The rise in obesity and diabetes in the last decade is of increasing concern as they deteriorate the quality of life of the sufferers and invoke a cascade of other, serious diseases, even fatality in some cases. With the increase in artificially “sweetened” beverages, sham sweets and added sugar in every food product, the sugar cravings only become worse.
However, in a recent study published in Cell Research journal, scientists claim they may have found an all-natural way to suppress those sugar cravings. They found that when monkeys and mice were given an added dose of the mammalian liver hormone fibroblast growth factor 21 (FGF21), they voluntarily went off sweets, even artificial ones.
FGF12 is a member of the Fibroblast Growth Factor (FGF) family, produced mostly in the liver, but also in the fat tissue. The interest in investigating the role of FGF12 in diabetes and obesity is that it stimulates glucose uptake in an insulin-independent manner in adipocytes (cells specialised in the storage of fat) but not in other cell types.
In this study, they took inspiration from a series of previous studies which showed that treatment with FGF12 resulted in increased energy consumption and fat burn and maybe helpful in treating obesity and type 2 diabetes. Some experiments on obese mice, monkeys and humans showed that increased FGF12 dosage resulted in weight loss and better adjustment to insulin fluctuations, thereby helping in the regulation of glucose and lipid metabolism. Other studies confirmed that FGF12 can indeed pass from the blood to the brain and influence the concentration of certain proteins in the central nervous system, affecting in turn food cravings.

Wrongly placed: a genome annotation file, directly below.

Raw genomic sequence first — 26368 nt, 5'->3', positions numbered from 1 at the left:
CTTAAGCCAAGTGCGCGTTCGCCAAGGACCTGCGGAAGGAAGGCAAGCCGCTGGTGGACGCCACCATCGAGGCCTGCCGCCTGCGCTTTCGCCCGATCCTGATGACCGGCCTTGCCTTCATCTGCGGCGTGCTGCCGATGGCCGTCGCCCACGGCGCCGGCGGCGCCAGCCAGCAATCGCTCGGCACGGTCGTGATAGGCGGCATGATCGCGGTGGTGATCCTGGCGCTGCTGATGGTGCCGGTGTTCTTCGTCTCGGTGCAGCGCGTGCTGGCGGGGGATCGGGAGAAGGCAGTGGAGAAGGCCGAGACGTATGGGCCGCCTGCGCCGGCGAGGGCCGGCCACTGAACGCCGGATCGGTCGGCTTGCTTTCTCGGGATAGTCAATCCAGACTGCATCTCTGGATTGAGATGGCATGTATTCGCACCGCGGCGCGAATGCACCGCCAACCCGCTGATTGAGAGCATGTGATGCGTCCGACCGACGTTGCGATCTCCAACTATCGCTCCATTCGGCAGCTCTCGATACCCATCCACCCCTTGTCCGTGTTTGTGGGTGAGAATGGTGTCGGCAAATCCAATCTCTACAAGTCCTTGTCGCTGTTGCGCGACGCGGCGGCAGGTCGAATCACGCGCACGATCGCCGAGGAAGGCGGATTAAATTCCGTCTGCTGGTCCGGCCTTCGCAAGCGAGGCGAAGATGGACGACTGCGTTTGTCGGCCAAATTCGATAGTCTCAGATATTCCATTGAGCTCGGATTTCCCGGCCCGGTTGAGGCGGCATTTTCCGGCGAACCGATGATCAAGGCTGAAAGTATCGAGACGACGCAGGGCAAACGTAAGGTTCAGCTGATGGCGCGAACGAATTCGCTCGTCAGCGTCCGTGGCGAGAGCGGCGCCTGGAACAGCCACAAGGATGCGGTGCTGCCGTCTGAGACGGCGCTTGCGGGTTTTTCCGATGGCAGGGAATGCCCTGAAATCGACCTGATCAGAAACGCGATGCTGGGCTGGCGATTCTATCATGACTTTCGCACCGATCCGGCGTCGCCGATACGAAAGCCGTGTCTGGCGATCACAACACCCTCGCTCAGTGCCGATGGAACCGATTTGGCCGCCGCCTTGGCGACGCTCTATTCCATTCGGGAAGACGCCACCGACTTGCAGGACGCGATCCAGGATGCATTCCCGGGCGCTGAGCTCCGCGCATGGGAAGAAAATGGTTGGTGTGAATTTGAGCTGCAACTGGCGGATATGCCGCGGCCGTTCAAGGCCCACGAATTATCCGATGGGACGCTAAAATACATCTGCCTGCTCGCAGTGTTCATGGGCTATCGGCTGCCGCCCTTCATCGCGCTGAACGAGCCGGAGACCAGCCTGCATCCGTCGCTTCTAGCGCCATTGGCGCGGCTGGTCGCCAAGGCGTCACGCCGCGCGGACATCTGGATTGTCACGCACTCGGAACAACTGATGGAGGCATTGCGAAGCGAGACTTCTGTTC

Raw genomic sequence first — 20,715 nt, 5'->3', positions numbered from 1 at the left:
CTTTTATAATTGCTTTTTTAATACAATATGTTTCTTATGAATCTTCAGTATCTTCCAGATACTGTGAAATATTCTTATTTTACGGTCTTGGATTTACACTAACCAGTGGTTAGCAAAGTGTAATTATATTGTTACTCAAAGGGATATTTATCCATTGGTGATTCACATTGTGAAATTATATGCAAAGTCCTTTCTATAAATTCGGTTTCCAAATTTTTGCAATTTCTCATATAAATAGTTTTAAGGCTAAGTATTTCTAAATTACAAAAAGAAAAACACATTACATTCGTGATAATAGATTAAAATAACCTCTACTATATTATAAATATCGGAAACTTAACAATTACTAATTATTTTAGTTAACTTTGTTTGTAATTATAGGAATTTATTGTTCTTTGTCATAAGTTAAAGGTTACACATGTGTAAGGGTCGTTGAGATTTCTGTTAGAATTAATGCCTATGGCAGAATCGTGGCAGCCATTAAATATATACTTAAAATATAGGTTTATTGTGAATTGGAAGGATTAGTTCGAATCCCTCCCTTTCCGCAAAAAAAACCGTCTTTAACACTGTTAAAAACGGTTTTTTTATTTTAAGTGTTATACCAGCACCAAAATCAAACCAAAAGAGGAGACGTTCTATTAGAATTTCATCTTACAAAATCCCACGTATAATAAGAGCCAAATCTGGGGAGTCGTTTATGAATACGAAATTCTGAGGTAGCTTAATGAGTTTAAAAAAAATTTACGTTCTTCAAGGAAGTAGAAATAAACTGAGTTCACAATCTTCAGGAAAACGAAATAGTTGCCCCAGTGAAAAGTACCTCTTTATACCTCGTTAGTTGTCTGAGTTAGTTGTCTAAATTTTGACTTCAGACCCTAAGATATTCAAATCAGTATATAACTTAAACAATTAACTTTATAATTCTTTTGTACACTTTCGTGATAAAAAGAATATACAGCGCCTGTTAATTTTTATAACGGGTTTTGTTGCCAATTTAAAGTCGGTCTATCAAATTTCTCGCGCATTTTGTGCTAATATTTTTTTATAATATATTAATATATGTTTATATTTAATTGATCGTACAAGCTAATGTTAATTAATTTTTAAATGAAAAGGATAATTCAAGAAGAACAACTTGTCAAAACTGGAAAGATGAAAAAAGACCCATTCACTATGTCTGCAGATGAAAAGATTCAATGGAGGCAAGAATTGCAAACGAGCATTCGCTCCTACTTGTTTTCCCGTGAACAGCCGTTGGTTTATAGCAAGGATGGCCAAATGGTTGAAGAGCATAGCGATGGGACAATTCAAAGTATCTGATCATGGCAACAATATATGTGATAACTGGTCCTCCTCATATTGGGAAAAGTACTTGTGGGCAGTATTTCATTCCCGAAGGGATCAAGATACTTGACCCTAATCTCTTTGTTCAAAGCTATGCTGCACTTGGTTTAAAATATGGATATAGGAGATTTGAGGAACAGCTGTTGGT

This study inspired researchers David Mangelsdorf and Steven Kliewer at the University of Texas Southwestern Medical Center to take a closer look at what happens when FGF12 reaches cells in the central nervous system. Using mice, the researchers found that FGF21 caused a decrease in dopamine, a hormone that is released in reward-motivated behaviours such as cravings for sugary, high-calorie treats. Thus, FGF21 may manipulate the pleasure responses and desires for certain sugar-based food.
The results of this study were very encouraging: In the presence of FGF21, mice abstained from sugar water voluntarily and it didn’t alter their interest in other foods nor did it affect their mood.
The research team further examined if the same pattern is exhibited if water is spiked with alcohol and repeated the experiment and they voluntarily abstained from alcoholic beverages too. Further experiments showed that FGF21 administration markedly reduced the sweet and alcohol preference in mice and sweet preference in cynomolgus monkeys.
The authors concluded that FGF12 may constitute a feed-forward regulatory loop for limiting the consumption of sugar and alcohol. This means that more FGF12 decreases sugar levels in the body and further sugar uptake in turn stimulates the production of more FGF12. Since FGF21 production spikes on carbohydrates uptake, the hormone may act as a built in shut-off switch-one that may be exploitable, though it may be hard to disentangle from the complex network of controls that interlink pleasure and food.
Even though clinical trials are already in progress, the authors hope further studies are conducted to learn how FGF21 regulates food cravings in people.
The original article can be found here.